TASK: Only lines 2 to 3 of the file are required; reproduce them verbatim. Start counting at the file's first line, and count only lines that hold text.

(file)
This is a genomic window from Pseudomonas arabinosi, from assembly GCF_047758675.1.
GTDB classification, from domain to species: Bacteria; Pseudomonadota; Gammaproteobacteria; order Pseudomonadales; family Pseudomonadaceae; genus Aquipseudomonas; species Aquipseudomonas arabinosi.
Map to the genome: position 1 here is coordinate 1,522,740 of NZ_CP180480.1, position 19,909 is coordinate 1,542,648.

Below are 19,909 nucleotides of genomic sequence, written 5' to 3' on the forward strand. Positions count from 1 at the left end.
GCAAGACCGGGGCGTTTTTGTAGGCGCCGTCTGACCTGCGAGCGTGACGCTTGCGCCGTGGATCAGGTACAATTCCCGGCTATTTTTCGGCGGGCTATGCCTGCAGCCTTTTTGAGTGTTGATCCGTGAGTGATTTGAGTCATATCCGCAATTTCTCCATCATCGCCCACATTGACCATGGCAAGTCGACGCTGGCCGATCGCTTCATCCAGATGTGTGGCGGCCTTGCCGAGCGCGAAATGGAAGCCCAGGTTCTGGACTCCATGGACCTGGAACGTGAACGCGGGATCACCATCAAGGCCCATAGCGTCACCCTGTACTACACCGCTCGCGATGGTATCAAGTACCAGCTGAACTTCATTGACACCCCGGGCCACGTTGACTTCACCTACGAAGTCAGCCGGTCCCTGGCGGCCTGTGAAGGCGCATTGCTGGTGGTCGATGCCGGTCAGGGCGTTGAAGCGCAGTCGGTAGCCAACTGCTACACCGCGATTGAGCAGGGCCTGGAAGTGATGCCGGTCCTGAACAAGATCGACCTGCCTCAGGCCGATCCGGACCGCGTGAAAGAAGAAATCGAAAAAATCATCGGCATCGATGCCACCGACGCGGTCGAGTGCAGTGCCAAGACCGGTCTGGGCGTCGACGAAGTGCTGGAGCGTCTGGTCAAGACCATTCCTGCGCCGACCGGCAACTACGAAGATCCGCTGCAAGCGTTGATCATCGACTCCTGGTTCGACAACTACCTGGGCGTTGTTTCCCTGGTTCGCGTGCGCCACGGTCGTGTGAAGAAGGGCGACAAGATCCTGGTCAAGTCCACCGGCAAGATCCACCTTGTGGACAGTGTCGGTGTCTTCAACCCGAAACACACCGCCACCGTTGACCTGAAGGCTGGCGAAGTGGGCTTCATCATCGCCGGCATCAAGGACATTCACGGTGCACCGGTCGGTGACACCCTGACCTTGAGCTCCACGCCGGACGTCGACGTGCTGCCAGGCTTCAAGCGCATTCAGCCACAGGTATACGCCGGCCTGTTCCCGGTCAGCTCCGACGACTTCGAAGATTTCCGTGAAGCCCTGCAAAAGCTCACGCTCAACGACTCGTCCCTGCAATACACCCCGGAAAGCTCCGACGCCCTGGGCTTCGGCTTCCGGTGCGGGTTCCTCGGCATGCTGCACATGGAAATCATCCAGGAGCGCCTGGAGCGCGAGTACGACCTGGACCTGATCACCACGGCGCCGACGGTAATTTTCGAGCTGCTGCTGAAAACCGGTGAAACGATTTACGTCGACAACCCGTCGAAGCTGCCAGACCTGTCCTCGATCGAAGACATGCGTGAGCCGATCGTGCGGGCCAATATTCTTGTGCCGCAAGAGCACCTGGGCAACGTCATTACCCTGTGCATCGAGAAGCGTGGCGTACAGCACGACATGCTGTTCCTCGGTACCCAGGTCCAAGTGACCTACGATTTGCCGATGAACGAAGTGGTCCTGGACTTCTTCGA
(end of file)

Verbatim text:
GTDB classification, from domain to species: Bacteria; Pseudomonadota; Gammaproteobacteria; order Pseudomonadales; family Pseudomonadaceae; genus Aquipseudomonas; species Aquipseudomonas arabinosi.
Map to the genome: position 1 here is coordinate 1,522,740 of NZ_CP180480.1, position 19,909 is coordinate 1,542,648.